Flat shoes are the ultimate in comfort. However, wearing flat shoes can have several different effects on your foot health and on the way people perceive you. Make sure that your shoes fit both your feet and the occasion before you opt for this comfortable, leisurely style.
Flat shoes have a variety of effects on your feet. Most of them are good, since flats are far easier on your feet than heels, which place unusual amounts of pressure on your toes and the ball of your foot. However, flip flops often cause blisters, and wearing ballet flats or other unsupported forms of flats can create serious arch problems over time and make it painful to walk.
This can become dangerous when we wear flat shoes every day since they do not adapt to the arch of our feet. Your feet suffer a lot because, in reality, it’s our last support.
Even more serious effects of wearing flat shoes with little or no arch support exclusively include fallen arches, which are extremely painful and make walking difficult and exercise virtually impossible. One may also get inflamed tissues along the bottom of the foot.
The latter condition is called plantar fasciitis, and it can ultimately require medication and even surgery to heal if you do not correct your footwear.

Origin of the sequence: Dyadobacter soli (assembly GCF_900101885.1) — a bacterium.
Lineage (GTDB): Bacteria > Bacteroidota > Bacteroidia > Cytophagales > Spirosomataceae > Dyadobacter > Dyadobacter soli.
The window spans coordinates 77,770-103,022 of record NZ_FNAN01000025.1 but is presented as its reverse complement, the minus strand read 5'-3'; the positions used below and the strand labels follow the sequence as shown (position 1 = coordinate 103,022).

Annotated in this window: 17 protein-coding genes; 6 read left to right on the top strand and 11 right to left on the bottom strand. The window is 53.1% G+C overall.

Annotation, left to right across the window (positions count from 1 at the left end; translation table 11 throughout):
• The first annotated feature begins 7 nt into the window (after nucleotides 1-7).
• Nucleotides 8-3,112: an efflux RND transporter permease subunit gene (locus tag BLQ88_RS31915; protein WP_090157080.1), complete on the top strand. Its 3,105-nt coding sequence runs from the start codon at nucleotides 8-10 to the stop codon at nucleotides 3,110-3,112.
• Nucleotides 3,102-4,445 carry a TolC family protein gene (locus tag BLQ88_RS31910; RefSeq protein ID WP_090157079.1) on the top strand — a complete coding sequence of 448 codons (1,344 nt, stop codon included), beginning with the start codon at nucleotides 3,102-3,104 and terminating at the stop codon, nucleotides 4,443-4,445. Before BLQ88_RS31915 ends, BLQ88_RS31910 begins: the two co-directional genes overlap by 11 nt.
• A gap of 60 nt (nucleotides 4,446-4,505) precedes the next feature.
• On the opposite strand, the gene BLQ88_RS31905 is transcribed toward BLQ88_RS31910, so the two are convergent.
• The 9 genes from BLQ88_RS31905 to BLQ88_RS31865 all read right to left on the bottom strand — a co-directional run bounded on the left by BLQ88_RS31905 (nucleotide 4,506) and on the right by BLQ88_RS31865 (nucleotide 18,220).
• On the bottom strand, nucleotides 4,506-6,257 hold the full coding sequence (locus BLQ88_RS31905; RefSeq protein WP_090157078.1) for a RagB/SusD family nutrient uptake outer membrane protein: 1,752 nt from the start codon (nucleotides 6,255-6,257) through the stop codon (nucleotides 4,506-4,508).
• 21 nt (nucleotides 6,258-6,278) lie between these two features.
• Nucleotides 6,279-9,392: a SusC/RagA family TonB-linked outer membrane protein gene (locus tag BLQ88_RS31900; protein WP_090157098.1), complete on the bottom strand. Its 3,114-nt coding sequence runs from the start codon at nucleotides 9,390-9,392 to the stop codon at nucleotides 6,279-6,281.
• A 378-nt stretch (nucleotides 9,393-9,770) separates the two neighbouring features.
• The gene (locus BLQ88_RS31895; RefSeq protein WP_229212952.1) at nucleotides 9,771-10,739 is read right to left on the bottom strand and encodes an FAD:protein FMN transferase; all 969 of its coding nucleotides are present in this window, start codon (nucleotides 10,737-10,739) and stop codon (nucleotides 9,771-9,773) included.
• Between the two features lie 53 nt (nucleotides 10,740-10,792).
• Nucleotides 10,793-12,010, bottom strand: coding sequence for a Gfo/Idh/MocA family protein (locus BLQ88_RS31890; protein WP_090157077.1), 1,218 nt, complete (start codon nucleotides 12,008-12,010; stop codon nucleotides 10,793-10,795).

Plantar fasciitis, an inflammation of the band of tissue that runs between the heel and the arch of the foot. The inflammation can be caused by weight gain due to pregnancy or obesity, as well as unsupportive footwear.
If you develop plantar fasciitis from wearing too-flat shoes, the condition can actually lead to the tendons on the bottom of your feet tearing, a crippling injury that will render you fairly incapacitated.
How to prevent it: If you are starting to feel pain along the bottoms of your feet, see your doctor sooner rather than later. And invest in quality flats that give your feet plenty of support.
Fortunately, orthopedic products are made more accessible every day. Likewise, businesses that specialize in them have multiplied.
It is best to use ones with a height of 1-2 cm.